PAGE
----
Another of our favorite out of the way spots, the campground is usually empty or at least sparsely populated when we arrive. This time there were several vehicles and tents in occupancy. We pulled into the far end and managed to find a place that didn't require us to unhitch... we still have that broken jack to contend with.  This is a very rustic campground.... no services and no supervision, so Shiner could run off leash. We explored the road in both directions, inspecting fresh deer tracks and evidence of horses as well as chipmunks and lizards. Shiner would dash up one side of the road, then back and down into the creek bed. I'm sure she traveled at least four times as far as I did in the same amount of time. It had rained recently so the ground was a bit soft, but fortunately we'd missed the muddy stage. We'd been quite a while on the road, and the weather had turned cold, so we tucked in early and prepared for a long day ahead.

Next stop, south on hwy. 395, Hawthorn, Nevada. Hawthorn is largely an Army depot that stores ammunition, not really what you'd call a tourist attraction. It does inspire creative stories however. Being "out in the middle of nowhere", as it is, makes for good story telling. One version version is based on the idea that the depot is really a secret, underground submarine base! A very 007 concept, don't you think!

Whiskey Flats RV Park was our destination, and it's a nice park, as such things go, with large grassy areas at the ends of the rows and across the front of the park. 'Very tidy, people are friendly, full service including a laundry room if you need one. The gentleman who checked us in was very clear..."NO dogs on the grass". OK, so we pull into our assigned space, which is a very narrow ribbon of concrete snuggled up to another rig, on their very own ribbon of concrete. As we've been assigned an end space our doors open onto a large patch of beautiful green grass, and in the middle of the grass is a sign..."NO dogs on the grass"! Shiner is quite young and has not yet learned to levitate, but we did the best we could, making her walk on only her front feet until we were on the gravel drive. She cast longing looks at the green patch, as she does love to roll on soft green grass, and really couldn't understand the restriction at all!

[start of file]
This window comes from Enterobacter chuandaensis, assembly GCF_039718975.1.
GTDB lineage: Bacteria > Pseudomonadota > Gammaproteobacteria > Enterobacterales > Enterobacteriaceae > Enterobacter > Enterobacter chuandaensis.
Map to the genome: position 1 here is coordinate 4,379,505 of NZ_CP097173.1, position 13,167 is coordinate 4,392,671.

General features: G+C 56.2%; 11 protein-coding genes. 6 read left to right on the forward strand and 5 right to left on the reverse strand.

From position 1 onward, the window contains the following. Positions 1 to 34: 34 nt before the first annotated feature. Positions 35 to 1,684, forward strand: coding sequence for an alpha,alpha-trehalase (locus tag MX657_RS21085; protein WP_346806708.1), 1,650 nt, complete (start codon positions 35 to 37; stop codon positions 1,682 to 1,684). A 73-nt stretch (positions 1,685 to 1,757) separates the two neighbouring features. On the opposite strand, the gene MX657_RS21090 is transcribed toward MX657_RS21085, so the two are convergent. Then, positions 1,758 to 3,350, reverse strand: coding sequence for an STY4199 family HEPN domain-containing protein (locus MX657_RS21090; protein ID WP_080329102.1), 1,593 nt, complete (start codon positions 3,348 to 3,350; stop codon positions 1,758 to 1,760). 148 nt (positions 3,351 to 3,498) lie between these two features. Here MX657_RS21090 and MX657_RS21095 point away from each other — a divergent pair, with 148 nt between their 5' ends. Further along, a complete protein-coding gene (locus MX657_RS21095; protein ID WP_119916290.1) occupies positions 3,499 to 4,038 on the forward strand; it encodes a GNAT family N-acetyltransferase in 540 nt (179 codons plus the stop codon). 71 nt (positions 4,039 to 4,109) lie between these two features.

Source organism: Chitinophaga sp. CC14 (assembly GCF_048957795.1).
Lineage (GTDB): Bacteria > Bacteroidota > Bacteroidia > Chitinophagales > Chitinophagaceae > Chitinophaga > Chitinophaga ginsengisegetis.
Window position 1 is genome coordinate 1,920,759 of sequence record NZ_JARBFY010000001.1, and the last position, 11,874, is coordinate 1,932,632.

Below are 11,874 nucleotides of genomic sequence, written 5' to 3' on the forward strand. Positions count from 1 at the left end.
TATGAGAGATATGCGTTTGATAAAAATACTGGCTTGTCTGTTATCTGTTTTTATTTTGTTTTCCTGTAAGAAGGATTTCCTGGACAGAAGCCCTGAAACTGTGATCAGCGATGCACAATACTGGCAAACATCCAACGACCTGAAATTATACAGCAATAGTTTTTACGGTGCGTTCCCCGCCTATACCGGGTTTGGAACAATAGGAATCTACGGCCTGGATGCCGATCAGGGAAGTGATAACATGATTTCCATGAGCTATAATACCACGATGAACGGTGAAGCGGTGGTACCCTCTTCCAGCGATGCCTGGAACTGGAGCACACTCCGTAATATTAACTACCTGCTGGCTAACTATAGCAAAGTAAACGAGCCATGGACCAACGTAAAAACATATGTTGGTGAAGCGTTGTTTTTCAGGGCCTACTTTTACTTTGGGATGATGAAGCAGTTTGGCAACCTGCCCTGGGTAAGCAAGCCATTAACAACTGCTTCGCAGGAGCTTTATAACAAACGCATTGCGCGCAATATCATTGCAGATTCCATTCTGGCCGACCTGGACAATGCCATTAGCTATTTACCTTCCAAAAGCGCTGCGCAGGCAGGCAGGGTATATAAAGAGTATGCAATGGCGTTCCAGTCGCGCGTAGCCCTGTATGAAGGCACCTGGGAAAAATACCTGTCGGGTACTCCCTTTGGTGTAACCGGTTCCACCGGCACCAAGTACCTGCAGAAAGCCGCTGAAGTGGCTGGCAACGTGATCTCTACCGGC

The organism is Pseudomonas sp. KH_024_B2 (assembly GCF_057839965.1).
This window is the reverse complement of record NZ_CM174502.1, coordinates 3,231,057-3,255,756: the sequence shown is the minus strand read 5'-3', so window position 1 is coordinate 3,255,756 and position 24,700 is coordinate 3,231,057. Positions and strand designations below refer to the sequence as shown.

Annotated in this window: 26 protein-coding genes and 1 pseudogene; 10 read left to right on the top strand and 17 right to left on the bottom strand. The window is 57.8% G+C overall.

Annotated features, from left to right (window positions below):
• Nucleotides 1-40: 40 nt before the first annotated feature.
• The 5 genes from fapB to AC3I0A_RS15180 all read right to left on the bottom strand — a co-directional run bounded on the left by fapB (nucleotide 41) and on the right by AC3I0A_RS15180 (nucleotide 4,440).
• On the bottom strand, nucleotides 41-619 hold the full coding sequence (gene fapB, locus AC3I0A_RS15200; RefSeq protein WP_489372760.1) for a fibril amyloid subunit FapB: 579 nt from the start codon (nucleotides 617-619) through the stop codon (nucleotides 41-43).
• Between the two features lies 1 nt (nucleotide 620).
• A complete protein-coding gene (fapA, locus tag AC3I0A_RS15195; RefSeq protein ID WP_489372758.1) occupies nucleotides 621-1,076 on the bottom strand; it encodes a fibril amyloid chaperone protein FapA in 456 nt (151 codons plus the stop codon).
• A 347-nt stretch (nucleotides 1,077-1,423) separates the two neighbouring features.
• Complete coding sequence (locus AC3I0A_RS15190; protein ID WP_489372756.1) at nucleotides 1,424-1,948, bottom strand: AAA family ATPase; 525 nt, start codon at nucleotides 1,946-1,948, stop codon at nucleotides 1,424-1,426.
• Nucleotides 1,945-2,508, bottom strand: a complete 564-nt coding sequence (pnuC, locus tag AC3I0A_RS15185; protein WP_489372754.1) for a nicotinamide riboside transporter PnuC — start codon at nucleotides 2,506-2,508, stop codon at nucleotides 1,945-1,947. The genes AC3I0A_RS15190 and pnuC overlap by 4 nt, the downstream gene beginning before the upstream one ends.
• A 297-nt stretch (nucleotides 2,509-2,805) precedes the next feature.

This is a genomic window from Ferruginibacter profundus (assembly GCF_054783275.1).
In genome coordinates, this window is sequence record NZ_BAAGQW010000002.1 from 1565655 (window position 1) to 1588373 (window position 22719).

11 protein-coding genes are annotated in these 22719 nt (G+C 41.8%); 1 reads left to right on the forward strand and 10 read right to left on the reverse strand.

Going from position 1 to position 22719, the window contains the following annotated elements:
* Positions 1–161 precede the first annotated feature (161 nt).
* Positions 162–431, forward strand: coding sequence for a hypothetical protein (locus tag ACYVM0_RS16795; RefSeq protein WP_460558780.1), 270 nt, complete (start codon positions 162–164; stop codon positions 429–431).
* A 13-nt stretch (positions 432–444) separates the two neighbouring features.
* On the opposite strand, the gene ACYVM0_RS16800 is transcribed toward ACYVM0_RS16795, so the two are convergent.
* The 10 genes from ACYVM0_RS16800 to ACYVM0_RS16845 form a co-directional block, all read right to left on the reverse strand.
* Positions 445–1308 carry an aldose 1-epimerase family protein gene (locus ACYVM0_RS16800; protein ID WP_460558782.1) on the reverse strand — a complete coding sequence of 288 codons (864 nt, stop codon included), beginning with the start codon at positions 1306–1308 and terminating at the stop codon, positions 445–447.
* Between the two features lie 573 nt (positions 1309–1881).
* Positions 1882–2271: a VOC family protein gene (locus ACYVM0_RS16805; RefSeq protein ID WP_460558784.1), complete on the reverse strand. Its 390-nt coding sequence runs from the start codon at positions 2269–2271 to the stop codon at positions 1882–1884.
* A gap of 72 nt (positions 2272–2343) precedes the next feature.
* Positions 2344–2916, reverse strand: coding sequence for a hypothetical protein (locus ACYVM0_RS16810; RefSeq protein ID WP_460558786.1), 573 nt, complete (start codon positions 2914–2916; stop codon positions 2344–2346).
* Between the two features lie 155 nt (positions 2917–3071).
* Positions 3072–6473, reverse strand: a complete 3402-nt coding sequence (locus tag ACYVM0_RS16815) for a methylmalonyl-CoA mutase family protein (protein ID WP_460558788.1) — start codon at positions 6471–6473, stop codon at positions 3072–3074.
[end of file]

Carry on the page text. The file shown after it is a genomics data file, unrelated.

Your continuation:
The park does have a dog area toward the front that is large enough to play ball, which we did, so all was not lost. We tried adventuring out into the desert, but the entire area is scattered with broken glass. I can't imagine how so many acres could be covered with the stuff, all colors, but none of the old sun-purpled glass, so it's not old. Some is sandblasted enough to be rounded on the edges, but much is still sharp, though in mostly very small bits. Very strange, but we worked our way around it and went back to playing in the dog area. A little exercise was enough for the day for all of us.

Back on the road, still heading south, we'd planned a long drive for the day. Traveling at our usual pace wouldn't get us home, and to that dentist, very quickly! We sailed through Nevada's back country, where traffic jams are unheard of, the sky is bright blue, and the vista's are colorful and varied. We never tire of admiring the multicolored, weather sculpted mountains. Evidence of mining activity, new and historic, dots the hillsides, and it's fun to located settlement names on the map, then try to find evidence they were ever in existance as we drive through the location. Lumber was always scarce in this part of the country, so any wooden structures were usually either moved to a new location when a mining town folded up, or have been since used as firewood. We often can see a bit of adobe ruins, if the town was older, or a little concrete foundation, but often even that has been overtaken by sagebrush.